In maritime catering, multiculturalism is not just a buzzword. Onboard IFS vessels, we cater to a crew of diverse nationalities and cultures, often with unique traditions, tastes, and food preferences. Therefore, Chief Cooks must ensure that the menu reflects the crews' needs to keep everyone well-fed and happy with the choice of food when at sea. This article provides insight into the step-by-step process Chief Cooks take for a multicultural approach to maritime catering.

Cultural diversity

Chief Cooks agree that the crucial first step is to recognize the diverse cultural backgrounds of the crew. Dishes common in one region may be unfamiliar or even unpalatable in others.  For example, a Filipino crew might favor rice-based dishes, while an Indian crew might prefer curries and lentils. Similarly, a European crew member might expect familiar bread and dairy products, while these could be less common in the diets of other nationalities.  IFS supports Chief Cooks with training and access to the IFS Cooking App, which has thousands of recipes that can cater to a multicultural crew. “When we meet onboard I normally find out from which country the crews come from and then I talk to them in person about the kind of food they like and their traditional dishes. With this information, I can tailor my menu planning. For example, if it’s an Indian crew, I will seek to make Indian meals three times a week,” says Franklin Jimena, a Chief Cook working on an IFS-catered vessel. Dietary restrictions mean that a person cannot eat certain types of foods and. Chief Cooks need to be aware of any special diets needed onboard.  Religious beliefs and personal choices dictate specific dietary restrictions. For example, halal meals are essential for Muslim crews, while those who are vegetarians will need plant-based options for protein intake.  Chief Cooks can access IFS training modules and guides that cover dietary restrictions to provide suitable alternatives onboard.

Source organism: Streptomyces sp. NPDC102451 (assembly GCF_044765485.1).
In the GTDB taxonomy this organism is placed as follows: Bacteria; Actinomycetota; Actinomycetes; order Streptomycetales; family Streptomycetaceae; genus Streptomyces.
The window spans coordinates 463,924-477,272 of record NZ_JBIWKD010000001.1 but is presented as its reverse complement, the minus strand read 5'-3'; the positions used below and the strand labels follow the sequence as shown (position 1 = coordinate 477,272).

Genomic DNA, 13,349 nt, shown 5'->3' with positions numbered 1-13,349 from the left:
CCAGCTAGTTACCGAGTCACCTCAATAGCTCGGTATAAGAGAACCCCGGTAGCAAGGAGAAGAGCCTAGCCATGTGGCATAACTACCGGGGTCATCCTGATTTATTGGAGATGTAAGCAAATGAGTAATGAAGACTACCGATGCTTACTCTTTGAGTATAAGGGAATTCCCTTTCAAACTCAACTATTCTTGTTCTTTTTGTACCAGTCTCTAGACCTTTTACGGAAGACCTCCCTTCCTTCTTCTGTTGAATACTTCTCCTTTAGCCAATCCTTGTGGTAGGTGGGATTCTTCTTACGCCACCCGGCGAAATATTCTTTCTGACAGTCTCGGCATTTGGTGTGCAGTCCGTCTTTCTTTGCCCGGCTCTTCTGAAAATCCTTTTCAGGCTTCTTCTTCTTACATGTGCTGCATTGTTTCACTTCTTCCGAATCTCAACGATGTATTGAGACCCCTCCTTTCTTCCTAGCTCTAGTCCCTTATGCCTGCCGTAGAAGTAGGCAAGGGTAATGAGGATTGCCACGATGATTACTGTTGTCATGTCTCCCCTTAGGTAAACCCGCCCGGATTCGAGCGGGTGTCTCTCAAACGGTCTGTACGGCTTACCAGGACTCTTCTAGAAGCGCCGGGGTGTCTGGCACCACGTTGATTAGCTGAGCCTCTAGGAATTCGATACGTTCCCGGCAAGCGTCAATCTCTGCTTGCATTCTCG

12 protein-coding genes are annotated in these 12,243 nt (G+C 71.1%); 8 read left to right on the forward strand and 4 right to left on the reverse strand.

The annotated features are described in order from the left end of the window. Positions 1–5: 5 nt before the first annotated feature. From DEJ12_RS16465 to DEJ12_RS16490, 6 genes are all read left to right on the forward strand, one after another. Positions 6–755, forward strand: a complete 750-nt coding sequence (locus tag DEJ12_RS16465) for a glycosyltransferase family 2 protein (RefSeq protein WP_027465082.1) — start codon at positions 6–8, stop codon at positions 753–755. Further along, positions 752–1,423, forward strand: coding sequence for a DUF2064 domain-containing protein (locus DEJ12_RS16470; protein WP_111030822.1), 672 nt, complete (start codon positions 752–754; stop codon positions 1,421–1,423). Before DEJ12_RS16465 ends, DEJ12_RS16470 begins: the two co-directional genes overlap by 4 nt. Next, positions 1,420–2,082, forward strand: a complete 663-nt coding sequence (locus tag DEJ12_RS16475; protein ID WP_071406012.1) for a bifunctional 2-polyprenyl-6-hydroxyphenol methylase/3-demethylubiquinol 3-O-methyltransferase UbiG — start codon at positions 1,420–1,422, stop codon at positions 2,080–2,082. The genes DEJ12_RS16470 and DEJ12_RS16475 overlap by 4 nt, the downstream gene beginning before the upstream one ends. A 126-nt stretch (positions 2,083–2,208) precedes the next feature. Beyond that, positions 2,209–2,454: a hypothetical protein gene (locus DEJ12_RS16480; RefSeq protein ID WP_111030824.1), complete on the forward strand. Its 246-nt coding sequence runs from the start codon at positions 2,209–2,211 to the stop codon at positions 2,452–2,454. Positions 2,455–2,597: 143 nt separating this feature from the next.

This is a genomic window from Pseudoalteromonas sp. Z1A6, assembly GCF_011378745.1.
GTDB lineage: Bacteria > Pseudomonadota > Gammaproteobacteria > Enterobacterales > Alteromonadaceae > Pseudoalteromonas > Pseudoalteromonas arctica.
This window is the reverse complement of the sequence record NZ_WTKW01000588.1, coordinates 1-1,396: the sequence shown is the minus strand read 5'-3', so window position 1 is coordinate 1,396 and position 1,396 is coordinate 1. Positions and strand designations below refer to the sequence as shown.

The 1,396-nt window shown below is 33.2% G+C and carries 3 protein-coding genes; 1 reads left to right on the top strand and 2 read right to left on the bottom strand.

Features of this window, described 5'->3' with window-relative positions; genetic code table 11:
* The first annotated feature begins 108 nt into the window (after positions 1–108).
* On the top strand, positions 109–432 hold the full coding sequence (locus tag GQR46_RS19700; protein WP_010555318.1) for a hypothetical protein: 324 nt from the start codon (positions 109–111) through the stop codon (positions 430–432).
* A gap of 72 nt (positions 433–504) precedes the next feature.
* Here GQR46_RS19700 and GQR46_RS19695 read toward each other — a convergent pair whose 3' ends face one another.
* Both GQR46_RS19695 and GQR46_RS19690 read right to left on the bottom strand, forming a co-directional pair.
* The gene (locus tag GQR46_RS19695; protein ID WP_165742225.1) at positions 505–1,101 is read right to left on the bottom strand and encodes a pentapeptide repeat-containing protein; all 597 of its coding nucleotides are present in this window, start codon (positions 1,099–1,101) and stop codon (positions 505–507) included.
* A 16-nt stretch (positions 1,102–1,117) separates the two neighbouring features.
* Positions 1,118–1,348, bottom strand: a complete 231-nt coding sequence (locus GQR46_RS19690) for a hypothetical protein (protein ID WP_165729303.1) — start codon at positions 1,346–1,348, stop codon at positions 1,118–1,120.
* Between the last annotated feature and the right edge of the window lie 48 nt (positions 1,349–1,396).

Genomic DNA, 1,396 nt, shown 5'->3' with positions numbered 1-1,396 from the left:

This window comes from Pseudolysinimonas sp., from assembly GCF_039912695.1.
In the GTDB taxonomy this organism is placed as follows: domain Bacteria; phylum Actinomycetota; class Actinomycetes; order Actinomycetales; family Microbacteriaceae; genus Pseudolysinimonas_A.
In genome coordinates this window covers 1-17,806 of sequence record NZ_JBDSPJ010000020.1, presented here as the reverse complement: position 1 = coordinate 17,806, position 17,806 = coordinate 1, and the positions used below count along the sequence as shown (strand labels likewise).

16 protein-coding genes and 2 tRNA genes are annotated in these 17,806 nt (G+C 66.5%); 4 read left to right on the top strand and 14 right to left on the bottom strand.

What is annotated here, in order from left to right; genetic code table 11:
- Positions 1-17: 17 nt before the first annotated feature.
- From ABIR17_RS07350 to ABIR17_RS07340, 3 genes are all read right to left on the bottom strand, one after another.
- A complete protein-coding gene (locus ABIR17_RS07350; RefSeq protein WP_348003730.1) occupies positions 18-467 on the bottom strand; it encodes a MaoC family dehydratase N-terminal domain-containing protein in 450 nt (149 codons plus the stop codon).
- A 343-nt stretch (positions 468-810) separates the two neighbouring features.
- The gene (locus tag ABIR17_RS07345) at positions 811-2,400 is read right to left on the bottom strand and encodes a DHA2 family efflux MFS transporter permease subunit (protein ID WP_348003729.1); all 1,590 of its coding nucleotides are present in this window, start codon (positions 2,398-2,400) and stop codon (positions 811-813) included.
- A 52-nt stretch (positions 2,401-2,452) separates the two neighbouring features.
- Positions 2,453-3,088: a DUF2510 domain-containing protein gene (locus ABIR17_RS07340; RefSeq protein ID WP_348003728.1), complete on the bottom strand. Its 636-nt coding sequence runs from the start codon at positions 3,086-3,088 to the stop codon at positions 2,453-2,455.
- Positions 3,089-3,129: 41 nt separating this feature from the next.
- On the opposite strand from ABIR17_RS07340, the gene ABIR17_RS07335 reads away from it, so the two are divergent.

Celebrating Global Flavors

Having a multicultural crew can also be an opportunity for Chief Cooks to innovate in galleys and bring different dishes to different crews.    “A multicultural menu reflects inclusivity and adds an element of excitement to mealtimes. Chief cooks can introduce crew members to the flavors of different cuisines through special themed meals or weekly "international days," says Mark, one of the IFS Chief Cook trainers.  “This gives everyone a chance to learn about different cultures. We serve universal dishes to different nationalities, all we have to do is infuse the taste based on their mother cuisine or native flavor,” says Mark.

Versatile ingredients

Chief cooks use ingredients that can be used in different dishes -for example, in a Latvian or Filipino meal-  to minimize waste and simplify meal planning. Ingredients such as rice, potatoes, tomatoes, onions, and garlic are staples and can be used in both Latvian and Filipino dishes.  Instead of serving separate dishes for each meal, creating fusion dishes that incorporate elements from both Filipino and Latvian cuisine is more efficient, in the opinion of the IFS trainers.

Clear Communication

Finally, having open communication is critical to understanding the needs of the crew onboard.Ingredients and preparation methods should be clearly labeled, especially for dishes that may contain common allergens or ingredients that might be unfamiliar to some.This way, crew members can make informed choices.It is always important to remember that successful maritime catering hinges on a commitment to inclusivity and a comprehensive understanding of diverse food cultures. A well-nourished and healthy crew translates into better morale and better well-being onboard.

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